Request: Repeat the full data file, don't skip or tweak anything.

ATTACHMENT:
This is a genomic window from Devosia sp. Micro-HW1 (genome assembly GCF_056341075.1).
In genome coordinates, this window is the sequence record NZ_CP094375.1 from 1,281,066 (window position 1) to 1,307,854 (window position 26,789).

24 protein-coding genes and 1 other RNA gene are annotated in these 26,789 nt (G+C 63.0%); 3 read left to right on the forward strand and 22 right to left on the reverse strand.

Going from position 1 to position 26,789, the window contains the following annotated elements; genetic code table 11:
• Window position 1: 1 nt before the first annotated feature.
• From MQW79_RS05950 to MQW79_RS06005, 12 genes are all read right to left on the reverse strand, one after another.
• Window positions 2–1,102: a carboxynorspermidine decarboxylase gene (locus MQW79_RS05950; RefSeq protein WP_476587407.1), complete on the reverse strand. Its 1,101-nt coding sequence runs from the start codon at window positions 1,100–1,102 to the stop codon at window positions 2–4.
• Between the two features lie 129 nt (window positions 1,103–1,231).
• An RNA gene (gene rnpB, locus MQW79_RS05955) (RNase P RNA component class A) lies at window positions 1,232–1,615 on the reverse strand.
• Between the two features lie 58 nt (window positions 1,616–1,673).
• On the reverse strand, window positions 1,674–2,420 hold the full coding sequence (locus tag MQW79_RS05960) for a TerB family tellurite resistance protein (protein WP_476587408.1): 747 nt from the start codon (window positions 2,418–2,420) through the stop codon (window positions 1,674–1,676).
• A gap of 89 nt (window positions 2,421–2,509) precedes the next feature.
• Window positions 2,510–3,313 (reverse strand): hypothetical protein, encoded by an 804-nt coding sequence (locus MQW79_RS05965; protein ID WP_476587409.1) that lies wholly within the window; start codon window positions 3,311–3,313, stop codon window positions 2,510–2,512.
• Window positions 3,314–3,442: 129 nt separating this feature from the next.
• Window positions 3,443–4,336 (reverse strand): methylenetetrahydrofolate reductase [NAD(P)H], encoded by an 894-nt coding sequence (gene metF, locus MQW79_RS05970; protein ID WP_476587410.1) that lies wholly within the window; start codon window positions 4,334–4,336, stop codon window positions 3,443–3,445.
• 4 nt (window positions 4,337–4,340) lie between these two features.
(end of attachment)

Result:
This is a genomic window from Devosia sp. Micro-HW1 (genome assembly GCF_056341075.1).
In genome coordinates, this window is the sequence record NZ_CP094375.1 from 1,281,066 (window position 1) to 1,307,854 (window position 26,789).

24 protein-coding genes and 1 other RNA gene are annotated in these 26,789 nt (G+C 63.0%); 3 read left to right on the forward strand and 22 right to left on the reverse strand.

Going from position 1 to position 26,789, the window contains the following annotated elements; genetic code table 11:
• Window position 1: 1 nt before the first annotated feature.
• From MQW79_RS05950 to MQW79_RS06005, 12 genes are all read right to left on the reverse strand, one after another.
• Window positions 2–1,102: a carboxynorspermidine decarboxylase gene (locus MQW79_RS05950; RefSeq protein WP_476587407.1), complete on the reverse strand. Its 1,101-nt coding sequence runs from the start codon at window positions 1,100–1,102 to the stop codon at window positions 2–4.
• Between the two features lie 129 nt (window positions 1,103–1,231).
• An RNA gene (gene rnpB, locus MQW79_RS05955) (RNase P RNA component class A) lies at window positions 1,232–1,615 on the reverse strand.
• Between the two features lie 58 nt (window positions 1,616–1,673).
• On the reverse strand, window positions 1,674–2,420 hold the full coding sequence (locus tag MQW79_RS05960) for a TerB family tellurite resistance protein (protein WP_476587408.1): 747 nt from the start codon (window positions 2,418–2,420) through the stop codon (window positions 1,674–1,676).
• A gap of 89 nt (window positions 2,421–2,509) precedes the next feature.
• Window positions 2,510–3,313 (reverse strand): hypothetical protein, encoded by an 804-nt coding sequence (locus MQW79_RS05965; protein ID WP_476587409.1) that lies wholly within the window; start codon window positions 3,311–3,313, stop codon window positions 2,510–2,512.
• Window positions 3,314–3,442: 129 nt separating this feature from the next.
• Window positions 3,443–4,336 (reverse strand): methylenetetrahydrofolate reductase [NAD(P)H], encoded by an 894-nt coding sequence (gene metF, locus MQW79_RS05970; protein ID WP_476587410.1) that lies wholly within the window; start codon window positions 4,334–4,336, stop codon window positions 3,443–3,445.
• 4 nt (window positions 4,337–4,340) lie between these two features.